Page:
ALADDIN: (dreaming) No, you can't have it. You mustn't take it. I'll send you all away.

STORYTELLER: Aladdin twists and moans in his sleep. Words are wrung from his chest, their meaning pertaining to his previous life perhaps, or even the one before that.

ALADDIN: (dreaming) We're all prisoners here, Mister Bewley. Who are these people? Mother, where?

STORYTELLER: Sleeping so restlessly, he is soon entangled in his make-shift pillow so that one might even think that the multi-coloured coils are moving of their own accord, and magically coming to life. Yet the boy does not wake. His dreams become quieter and his murmurs fade away as he falls more deeply asleep. But the Scarf has its own ideas. It rears a tasselled head, looking quite malign in the golden light, as if frowning at them all, and most especially at the Doctor. This woollen serpent gathers its endless coils together from under the sleeping boy and slithers its way around the party, as if it means them harm. And then, all of a sudden, it turns and glides into the shadows, yard after yard of colourful snake vanishing until it's all gone.

ALADDIN: (dreaming) No. No! Mother!
WIBBSEY: (wakes) Oh. Aladdin? Oh, are you all right?
ALADDIN: Mrs Wibbsey, I'm sorry for waking you.
(The Doctor snorts himself awake.)
DOCTOR: What is it? Oh, I must have been asleep. That's very unlike me.
ALADDIN: Doctor sir, I've been having the most terrible dreams.
WIBBSEY: It's not surprising, being shut down here in this weird place. You were calling for your mother.
ALADDIN: It wasn't just that. I saw silver ships in the blackness of the night. They were shooting great spears of light at each other, and exploding into flames and smoke. I saw people dying all around me.
DOCTOR: That's intensely interesting.
ALADDIN: Does it mean something, sir?
DOCTOR: Mmm. Only that your current identity is breaking down.
ALADDIN: Pardon?
WIBBSEY: Don't frighten the lad. Take no notice of him, Aladdin. A dream's a dream. Just that. Goodness knows I've had enough of them in my time.
DOCTOR: Yes, we'd better press on. Aladdin, where's my scarf?
ALADDIN: It, it's gone.
DOCTOR: What? It can't have gone. Have you hidden it somewhere?
ALADDIN: No, sir. I promise.
WIBBSEY: Someone's made off with it while we were asleep.

STORYTELLER: Disturbed by the inexplicable loss of his apparel, the Doctor leads them on their way, his detecting instrument still attuned to the vibrations in the air.

DOCTOR: The back of my neck is chilly.
WIBBSEY: Oh, I'll knit you a new one.

STORYTELLER: Trying to ignore the sudden sense of awful dread which has crept upon them, our heroes push on into the caverns. They are just easing their way through a room containing priceless scrolls and rolled-up treasure maps when

ALADDIN: Doctor, Mrs Wibbsey, can you hear something up ahead?
DOCTOR: I'm not sure. Is that you, Mrs Wibbsey?
WIBBSEY: Of course it isn't. No, there's some kind of creature through there.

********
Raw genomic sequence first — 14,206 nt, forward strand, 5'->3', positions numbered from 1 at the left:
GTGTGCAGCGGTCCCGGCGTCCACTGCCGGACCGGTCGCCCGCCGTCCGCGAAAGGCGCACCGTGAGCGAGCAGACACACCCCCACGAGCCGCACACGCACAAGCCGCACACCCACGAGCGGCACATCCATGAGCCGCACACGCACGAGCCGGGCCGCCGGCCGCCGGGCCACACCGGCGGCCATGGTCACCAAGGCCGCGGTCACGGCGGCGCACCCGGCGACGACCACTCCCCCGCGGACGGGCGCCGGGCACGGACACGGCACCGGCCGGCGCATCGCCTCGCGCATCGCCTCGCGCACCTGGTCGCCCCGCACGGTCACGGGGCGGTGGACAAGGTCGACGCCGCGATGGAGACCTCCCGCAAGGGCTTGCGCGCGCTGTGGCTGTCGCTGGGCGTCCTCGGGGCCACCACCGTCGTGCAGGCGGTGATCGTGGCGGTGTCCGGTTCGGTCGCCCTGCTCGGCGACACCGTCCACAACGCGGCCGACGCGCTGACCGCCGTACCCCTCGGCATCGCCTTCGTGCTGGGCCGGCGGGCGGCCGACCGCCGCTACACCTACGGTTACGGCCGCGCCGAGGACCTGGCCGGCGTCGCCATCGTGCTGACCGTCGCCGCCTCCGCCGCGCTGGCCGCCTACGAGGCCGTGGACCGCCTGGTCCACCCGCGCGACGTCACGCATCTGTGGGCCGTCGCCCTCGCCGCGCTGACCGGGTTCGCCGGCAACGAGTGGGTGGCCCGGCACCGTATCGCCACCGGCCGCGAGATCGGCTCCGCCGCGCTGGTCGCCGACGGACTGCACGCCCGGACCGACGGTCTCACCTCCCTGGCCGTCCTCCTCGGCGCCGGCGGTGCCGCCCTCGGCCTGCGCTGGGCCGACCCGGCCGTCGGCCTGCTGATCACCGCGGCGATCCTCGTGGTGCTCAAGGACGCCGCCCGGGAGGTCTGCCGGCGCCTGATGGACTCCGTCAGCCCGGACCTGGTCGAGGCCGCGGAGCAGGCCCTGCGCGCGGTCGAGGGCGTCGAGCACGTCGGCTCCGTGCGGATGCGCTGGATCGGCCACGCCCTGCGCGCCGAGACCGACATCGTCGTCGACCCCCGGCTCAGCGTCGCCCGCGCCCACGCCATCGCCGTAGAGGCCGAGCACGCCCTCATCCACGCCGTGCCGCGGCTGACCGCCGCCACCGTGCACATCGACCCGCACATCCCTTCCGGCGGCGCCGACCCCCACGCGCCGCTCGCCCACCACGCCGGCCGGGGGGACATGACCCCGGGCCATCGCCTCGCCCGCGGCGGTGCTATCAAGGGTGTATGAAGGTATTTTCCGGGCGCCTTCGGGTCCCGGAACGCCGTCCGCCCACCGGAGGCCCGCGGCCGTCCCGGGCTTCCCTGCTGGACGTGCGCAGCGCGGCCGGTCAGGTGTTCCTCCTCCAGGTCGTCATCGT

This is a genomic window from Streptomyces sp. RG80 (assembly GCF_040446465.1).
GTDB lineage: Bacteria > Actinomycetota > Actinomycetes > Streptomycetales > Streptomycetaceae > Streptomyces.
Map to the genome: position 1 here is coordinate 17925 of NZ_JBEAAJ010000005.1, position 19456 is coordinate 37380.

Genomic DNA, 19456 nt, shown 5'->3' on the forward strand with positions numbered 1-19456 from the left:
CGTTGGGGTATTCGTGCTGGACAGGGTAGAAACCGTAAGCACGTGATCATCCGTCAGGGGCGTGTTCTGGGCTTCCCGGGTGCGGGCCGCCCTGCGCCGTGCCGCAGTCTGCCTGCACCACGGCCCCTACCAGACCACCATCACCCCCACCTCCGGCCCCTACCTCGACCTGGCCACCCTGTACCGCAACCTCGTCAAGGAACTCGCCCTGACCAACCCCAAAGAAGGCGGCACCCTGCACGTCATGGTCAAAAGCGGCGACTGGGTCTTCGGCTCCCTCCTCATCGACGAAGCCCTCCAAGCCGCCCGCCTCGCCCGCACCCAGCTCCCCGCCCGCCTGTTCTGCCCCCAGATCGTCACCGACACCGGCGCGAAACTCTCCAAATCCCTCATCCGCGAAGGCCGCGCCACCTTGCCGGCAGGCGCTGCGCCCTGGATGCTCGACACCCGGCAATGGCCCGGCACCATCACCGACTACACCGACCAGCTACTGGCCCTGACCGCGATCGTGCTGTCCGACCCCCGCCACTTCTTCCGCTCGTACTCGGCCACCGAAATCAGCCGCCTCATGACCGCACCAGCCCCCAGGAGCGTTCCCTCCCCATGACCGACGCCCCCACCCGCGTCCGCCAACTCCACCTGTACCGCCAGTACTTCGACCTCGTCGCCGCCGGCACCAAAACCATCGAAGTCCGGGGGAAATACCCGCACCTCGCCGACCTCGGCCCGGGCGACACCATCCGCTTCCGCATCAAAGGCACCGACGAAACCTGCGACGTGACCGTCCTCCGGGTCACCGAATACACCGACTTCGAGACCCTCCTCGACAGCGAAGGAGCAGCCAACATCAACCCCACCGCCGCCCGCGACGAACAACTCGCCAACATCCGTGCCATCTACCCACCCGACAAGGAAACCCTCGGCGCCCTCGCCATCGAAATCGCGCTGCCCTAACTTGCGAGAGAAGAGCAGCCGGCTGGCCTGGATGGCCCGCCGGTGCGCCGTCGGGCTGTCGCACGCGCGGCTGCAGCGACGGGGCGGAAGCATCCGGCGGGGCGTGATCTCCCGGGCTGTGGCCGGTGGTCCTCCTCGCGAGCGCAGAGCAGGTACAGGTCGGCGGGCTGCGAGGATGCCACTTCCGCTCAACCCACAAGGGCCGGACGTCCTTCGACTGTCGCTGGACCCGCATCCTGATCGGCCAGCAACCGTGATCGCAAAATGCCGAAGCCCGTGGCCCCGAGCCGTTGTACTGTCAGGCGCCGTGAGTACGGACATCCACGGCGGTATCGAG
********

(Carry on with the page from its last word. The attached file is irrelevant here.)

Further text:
STORYTELLER: The next room is crammed with opalescent glass baubles, and presided over by a fearsome looking beast.

DOCTOR: You were right, Wibbs.
ALADDIN: It's a Gryphon.
WIBBSEY: Just like Alice in Wonderland.

STORYTELLER: The creature's leonine body lies sprawled before them, blocking the way. Your Majesty, it was the very picture of laconic grace, picking at its toenails with a gilded beak.

DOCTOR: Gryphons are most particular about their ablutions. Good morning, your Grace. Will you let us pass?
GRYPHON: Why should I put up with it? That's what I'd like to know.
ALADDIN: Put up with what, sir?
GRYPHON: The likes of you lot running about in here, exclaiming over everything and getting all worked up.
WIBBSEY: We're sorry if we've disturbed your rest.
WIBBSEY: Oh yes, er, sir.
GRYPHON: It's all very well apologising after the event, but you've gone and woken me now. I'm not a morning person.
DOCTOR: Ahem. We're on a rather important mission, your Grace. You see, we're looking for something.
GRYPHON: I've heard it all before. There's always someone looking for something. Don't go thinking you're doing anything novel.
DOCTOR: Look, old cock, we really haven't got time for this.
WIBBSEY: Don't aggravate him, Doctor. He can probably breathe fire or something.
ALADDIN: Is there a riddle or something, sir, that you'd like to test us with? Isn't that usually what happens in stories?
WIBBSEY: Ooo yes, very good, Aladdin.
GRYPHON: Bah. Riddles don't interest me. You should learn to be less fanciful, boy. Pay proper heed to your scriptures, I say.
DOCTOR: Hang on. Does he sound familiar to you?
ALADDIN: I don't think so.
DOCTOR: Mrs Wibbsey?
WIBBSEY: Now that you come to mention it.
GRYPHON: I'm not here to ask you riddles nor to stand in your way. But I am here to help you, and to give you a warning.
DOCTOR: You know, I'm sure it's him.
WIBBSEY: Yes, what is it? I'm listening even if the Doctor isn't.
GRYPHON: The Magician is coming after you.
ALADDIN: But he couldn't. He wouldn't dare endanger himself. And the entrance into the cave was too small. That's why he sent me.
GRYPHON: Well, now he has become so impatient waiting for you that he's decided to actually brave the dangers himself. He's found a way to squeeze into these opulent catacombs, and he knows that you've teamed up with these strangers. He's very angry, Aladdin. He thinks you will betray him, give the magic lamp to these two.
ALADDIN: But how can he see what's going on here?